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Feather their nest egg

The first Child Trust Fund babes have started school, where they will be taught how to manage their money at 18. In the meantime, Alison Brace has advice for parents left holding the cash.Child Trust Funds (CTFs) reached a milestone this autumn when the first recipients of the Government's pound;250 vouchers started school. This was the cue for another announcement by ministers - that those same children, born on or after September 1, 2002, would be learning all about personal finance and CTFs in the school curriculum.

The children themselves might not be able to lay their hands on the "free" cash until they are 18, but ministers are taking no chances: they don't want their government-sponsored nest eggs squandered in a weekend shopping spree or a university freshers' week.

More than pound;11 million is being ploughed into developing curriculum resources to help children understand money - and to make sure their generation is more cash-savvy than its debt-ridden parents.

But let's face it, there's little point in a child having all those financial skills at 18 if the parents don't make the most of the CTF in the first place. So here's some advice for all those hapless parents left baby-minding the cash until their little darlings come of age.

"Just sticking the money in a deposit account is not necessarily the best home for it," says Donna Bradshaw, a financial planning strategist with IFG Financial Services. "It's important that parents remember they are investing over a long time frame and, as a rule, equities outperform cash over a longer term."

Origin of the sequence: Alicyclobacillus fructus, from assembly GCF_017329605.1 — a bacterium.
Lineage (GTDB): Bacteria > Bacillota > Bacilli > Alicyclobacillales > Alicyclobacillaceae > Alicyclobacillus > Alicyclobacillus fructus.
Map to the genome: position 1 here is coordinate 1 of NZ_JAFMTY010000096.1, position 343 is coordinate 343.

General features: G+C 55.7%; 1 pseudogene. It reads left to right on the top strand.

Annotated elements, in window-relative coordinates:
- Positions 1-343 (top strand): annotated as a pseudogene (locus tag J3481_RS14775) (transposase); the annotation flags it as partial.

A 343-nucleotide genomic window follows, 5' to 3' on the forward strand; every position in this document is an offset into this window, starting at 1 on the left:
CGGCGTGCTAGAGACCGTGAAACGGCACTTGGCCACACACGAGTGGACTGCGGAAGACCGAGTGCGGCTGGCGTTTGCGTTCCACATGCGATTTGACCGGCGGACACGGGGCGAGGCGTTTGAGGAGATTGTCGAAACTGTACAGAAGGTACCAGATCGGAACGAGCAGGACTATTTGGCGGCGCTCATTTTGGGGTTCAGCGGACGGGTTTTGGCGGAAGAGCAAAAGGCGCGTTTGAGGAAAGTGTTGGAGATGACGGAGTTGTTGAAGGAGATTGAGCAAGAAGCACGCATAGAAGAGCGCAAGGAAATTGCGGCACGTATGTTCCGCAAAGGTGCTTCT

When you receive your pound;250 voucher, it's worth remembering there are three options: you can put the money in a cash deposit account with a bank or building society; place it in an equity-based investment, or plump for the Government's preferred option, a stakeholder account.

Here the money is invested in shares and bonds, but after your child reaches 13, the money is "lifestyled" - put into less-risky funds - to minimise the risk to your investment.

Under the Government's stakeholder rules, annual charges are capped at 1.5 per cent for these accounts. Even if you are averse to risk, an equity-based investment or stakeholder account might be the best option with a CTF, says Donna. "People who take the risk are likely to end up with a better return in the long-term."

She cites a survey by Barclays that looked at records from 1899 onwards. It showed that during an 18-year period, there was a 99 per cent probability that equities outperformed cash.

Even over 10 years there was a 93 per cent probability of an investment in equities making more money than a cash account. But, of course, no investment in stocks and shares is totally guaranteed. It's always best to seek out an Independent Financial Advisor - and test your attitude to risk (

Victoria Edmunds, an English and media studies teacher from Gloucestershire, decided to invest her daughter Gracie's voucher with the Halifax's stakeholder CTF. "My parents' financial adviser said we should invest the money in stocks and shares because the potential for growth is better," says Victoria, 30, who teaches at Chipping Campden School in Gloucestershire.

She pays pound;25 a month into the account and, with husband Neil, also opened a savings account for their 19-month-old daughter to pay for trips and necessities for school. "Hopefully the Child Trust Fund will help to pay towards university at 18," says Victoria.

Estimates by the Halifax suggest Gracie will enjoy about pound;6,490 at 18 if the yearly growth rate averages 7 per cent. Of course, the fund will become even bigger when Gracie receives the Government's second payment of pound;250 at seven.

Grandparents, parents and friends can also top up the account annually to a maximum of pound;1,200 a year. If they did that, Gracie could be looking at in excess of pound;20,000. If you opt for a cash account CTF, then Which?, the consumer champions, pick out the following building societies as the best CTF buys: Yorkshire, Chorley and District, Skipton and Shepshed.

Remember, though, if your provider's interest rates start to go down, you can switch to another account, or even to a share-based one.

"Whatever you do, you still have to hope that kiddiewinkie doesn't spend it all at 18," says Donna Bradshaw.

Hopefully, those new personal finance lessons will put paid to that.

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